And their opponents Ireland will be flying after their impressive opening round win. Brian O'Driscoll is getting the headlines and rightly so. He is playing some of his best rugby and strangely, he is not as quick as he used to be which is actually working in Ireland's favour. Drico never really used to pass the ball, he used to look for that break and play. But, in contrast, he now looks for the space and the rest of the team bounce off him.
England will not have it easy on Sunday. You look at how England humiliated Ireland at Twickenham last year, especially in the set piece, and that will still be hurting the Irish. I do not think that England will get trounced like they did a few years ago in Dublin, but you have to say that Ireland are favourites going into this game. But if England can perform and get a few lucky bounces then it could go either way - but speculation aside, it is sure to be a great Six Nations encounter.
While England and Ireland are flying, Wales are struggling. I saw some suggestions claiming that Rob Howley could be out of his depth but this is harsh. The side is not that different from the one that won the Grand Slam but they are just low on confidence. They have to look inside themselves and find that extra one per cent and if they re-discover that, then they will start getting some wins.
Another aspect they need to address is their intensity around the breakdown - they were making a lot of turnovers last year and attacking from them but now they seem to congregate around that area which should be a concern. But having said all of that, as an Englishman - it is brilliant.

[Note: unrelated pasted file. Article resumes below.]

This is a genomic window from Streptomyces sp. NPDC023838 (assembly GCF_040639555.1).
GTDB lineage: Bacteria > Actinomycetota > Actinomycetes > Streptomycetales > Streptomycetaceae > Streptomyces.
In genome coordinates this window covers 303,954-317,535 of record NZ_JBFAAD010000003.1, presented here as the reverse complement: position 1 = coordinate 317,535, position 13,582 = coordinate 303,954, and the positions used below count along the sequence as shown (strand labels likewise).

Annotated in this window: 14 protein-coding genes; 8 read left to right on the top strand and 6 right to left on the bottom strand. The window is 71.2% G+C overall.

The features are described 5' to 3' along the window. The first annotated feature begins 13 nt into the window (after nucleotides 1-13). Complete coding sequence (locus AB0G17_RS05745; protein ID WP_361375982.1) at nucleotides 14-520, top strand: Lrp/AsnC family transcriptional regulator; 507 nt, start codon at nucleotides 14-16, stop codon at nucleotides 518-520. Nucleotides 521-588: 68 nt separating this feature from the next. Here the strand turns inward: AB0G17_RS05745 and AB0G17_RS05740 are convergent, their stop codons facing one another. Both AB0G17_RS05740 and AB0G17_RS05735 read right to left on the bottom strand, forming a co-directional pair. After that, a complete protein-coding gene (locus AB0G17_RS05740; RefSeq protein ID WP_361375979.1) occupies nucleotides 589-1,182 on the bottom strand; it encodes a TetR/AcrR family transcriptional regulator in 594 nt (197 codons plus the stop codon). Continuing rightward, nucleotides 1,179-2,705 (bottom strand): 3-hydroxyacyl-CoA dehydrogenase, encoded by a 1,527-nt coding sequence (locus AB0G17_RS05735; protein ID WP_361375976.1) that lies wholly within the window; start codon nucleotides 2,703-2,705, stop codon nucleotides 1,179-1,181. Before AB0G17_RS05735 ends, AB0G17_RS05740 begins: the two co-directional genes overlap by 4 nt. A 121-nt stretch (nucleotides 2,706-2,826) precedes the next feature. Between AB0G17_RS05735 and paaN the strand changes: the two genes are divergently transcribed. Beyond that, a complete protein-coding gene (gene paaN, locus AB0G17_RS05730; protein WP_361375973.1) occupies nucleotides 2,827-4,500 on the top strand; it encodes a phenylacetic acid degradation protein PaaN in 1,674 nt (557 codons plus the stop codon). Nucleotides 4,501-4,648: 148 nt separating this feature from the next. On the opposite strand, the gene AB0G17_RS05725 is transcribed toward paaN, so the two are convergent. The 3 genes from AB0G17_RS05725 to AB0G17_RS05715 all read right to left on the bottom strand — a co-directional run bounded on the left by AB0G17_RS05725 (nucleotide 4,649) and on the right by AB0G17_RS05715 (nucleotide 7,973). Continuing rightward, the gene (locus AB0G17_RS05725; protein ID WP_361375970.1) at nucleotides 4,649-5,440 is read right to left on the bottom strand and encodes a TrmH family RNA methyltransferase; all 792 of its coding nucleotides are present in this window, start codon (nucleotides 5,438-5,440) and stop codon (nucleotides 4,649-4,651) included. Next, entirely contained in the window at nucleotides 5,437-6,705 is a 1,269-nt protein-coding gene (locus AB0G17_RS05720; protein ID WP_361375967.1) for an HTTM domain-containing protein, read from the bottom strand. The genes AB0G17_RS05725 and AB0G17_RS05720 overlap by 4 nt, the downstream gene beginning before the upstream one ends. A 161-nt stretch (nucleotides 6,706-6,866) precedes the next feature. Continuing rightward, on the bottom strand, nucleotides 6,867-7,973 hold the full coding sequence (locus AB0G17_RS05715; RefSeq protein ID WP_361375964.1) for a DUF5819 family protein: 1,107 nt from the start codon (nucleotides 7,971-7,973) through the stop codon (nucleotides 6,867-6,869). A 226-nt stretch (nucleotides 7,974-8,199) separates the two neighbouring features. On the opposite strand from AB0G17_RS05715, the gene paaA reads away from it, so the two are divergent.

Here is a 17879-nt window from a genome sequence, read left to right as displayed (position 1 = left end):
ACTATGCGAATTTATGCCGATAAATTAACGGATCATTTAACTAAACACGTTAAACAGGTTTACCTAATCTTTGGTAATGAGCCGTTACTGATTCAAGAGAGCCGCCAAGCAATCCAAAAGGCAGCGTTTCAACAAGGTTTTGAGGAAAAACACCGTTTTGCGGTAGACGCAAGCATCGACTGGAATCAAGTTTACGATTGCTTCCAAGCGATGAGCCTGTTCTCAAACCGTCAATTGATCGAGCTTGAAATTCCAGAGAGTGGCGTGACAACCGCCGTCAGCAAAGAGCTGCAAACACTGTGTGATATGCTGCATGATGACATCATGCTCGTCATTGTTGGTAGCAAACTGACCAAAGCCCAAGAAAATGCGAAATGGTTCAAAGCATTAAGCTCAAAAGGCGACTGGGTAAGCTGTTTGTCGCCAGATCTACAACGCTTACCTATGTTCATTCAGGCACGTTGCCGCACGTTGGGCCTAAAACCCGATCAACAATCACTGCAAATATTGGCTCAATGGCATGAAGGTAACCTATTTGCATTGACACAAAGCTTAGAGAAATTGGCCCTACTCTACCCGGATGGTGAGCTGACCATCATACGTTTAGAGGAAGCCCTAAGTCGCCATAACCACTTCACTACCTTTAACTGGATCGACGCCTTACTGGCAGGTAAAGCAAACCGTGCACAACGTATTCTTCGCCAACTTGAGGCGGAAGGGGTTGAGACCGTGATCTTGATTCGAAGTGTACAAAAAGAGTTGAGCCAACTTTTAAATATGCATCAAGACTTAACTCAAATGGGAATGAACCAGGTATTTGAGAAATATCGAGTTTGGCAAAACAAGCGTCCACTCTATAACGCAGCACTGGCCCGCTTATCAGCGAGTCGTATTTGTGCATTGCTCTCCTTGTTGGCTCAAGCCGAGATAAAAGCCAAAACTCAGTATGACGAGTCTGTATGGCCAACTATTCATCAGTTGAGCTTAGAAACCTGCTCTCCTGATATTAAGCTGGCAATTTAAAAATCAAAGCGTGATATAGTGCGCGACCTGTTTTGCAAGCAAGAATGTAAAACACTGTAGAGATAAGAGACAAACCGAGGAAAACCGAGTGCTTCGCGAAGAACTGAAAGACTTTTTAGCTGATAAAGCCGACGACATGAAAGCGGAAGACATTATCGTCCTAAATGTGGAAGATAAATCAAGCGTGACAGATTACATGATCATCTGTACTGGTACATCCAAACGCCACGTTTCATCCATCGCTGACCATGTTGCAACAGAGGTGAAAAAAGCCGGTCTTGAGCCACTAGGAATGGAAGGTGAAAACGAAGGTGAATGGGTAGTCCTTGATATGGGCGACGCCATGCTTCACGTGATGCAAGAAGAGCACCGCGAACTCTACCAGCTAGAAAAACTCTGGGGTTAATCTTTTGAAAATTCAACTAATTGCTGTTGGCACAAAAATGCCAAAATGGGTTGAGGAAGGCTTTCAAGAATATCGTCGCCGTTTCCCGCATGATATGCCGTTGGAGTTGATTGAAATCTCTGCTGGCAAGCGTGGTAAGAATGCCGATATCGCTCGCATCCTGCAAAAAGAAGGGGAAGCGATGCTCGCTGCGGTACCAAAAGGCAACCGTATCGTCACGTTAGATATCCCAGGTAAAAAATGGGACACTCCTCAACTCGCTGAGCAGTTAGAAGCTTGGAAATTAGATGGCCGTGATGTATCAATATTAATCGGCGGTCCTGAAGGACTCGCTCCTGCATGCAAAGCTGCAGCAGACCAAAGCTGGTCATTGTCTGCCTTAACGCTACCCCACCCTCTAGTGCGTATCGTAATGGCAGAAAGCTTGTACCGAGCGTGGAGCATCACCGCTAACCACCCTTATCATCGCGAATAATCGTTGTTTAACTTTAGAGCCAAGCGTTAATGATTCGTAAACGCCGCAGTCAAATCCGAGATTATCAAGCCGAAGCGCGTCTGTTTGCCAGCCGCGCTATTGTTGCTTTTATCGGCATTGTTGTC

They will come up against a wounded French side and I expect France to win the match. Their encounters are notoriously high-scoring matches but I doubt we will see that this time around.
And you have to give the Azzurri a lot of credit for their performance against France who they took on through the middle, playing an off-loading game. They also counter-attacked and didn't always take the obvious option and as a team they were several steps ahead of where they have been over the past few seasons.
Italy will now look to go even further and make it two from two in what will be a hard game for Scotland at Murrayfield. Much of Scotland's natural game revolves around forward pressure but they did not really showcase that at Twickenham. They will be hurting from that game but Italy are looking so strong at the moment and I think they might just sneak it.
© ESPN Sports Media Ltd.
Austin Healey is Lead Analyst for ESPN Rugby
The time for tinkering is over - England must nail their colours to the mast in key positions, writes Phil Vickery
"New Zealand-born Joe Schmidt has forged the Irish into a street-smart, well- prepared side," John Mitchell on the Irish renaissance
"I am bored of hearing 'I can't fault the effort'. Let us take that for granted and look for some quality." John Taylor writes
Reports comparing the 2014 Wallabies with their rabble-like predecessors of 2005 are unfair and self-serving, Greg Growden reports